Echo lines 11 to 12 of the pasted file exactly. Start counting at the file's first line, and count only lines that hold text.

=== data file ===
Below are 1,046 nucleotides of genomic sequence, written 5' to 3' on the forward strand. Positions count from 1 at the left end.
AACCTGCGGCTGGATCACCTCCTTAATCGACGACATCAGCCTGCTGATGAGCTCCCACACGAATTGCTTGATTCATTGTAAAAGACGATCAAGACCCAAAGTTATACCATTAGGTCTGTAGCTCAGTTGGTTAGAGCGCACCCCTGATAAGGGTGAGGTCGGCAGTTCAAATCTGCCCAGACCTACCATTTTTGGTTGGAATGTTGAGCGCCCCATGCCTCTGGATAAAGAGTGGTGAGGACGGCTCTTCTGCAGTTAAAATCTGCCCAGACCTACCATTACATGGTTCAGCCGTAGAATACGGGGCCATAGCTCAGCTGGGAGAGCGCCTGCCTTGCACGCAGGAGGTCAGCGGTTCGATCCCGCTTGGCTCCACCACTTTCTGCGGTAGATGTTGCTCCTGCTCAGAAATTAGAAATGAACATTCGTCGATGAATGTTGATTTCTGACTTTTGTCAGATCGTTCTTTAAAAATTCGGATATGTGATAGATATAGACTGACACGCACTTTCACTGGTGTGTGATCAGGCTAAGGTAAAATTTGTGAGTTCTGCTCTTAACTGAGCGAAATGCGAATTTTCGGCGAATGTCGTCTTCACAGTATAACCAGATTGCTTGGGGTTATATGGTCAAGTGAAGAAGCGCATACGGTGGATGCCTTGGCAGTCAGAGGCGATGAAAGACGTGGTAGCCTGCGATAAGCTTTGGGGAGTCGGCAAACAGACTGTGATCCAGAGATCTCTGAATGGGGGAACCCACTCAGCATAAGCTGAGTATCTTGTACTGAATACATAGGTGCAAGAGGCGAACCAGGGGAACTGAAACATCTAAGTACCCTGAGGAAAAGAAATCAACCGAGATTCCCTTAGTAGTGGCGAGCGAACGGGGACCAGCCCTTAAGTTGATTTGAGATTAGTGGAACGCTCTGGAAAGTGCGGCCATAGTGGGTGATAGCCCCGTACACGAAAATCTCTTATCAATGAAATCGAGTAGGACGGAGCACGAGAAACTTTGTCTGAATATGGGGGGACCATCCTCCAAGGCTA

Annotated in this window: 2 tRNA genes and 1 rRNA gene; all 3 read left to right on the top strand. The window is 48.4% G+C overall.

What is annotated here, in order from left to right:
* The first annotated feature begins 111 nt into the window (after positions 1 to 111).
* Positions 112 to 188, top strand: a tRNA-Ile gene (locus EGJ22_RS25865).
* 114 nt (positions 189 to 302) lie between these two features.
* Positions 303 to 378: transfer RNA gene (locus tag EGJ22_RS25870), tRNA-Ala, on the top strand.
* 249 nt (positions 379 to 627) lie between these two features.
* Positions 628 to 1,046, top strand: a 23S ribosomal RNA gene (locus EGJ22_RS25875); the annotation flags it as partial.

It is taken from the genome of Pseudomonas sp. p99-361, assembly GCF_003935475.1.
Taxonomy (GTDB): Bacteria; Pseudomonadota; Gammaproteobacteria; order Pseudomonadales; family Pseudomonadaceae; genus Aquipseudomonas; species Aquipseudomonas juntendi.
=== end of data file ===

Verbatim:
It is taken from the genome of Pseudomonas sp. p99-361, assembly GCF_003935475.1.
Taxonomy (GTDB): Bacteria; Pseudomonadota; Gammaproteobacteria; order Pseudomonadales; family Pseudomonadaceae; genus Aquipseudomonas; species Aquipseudomonas juntendi.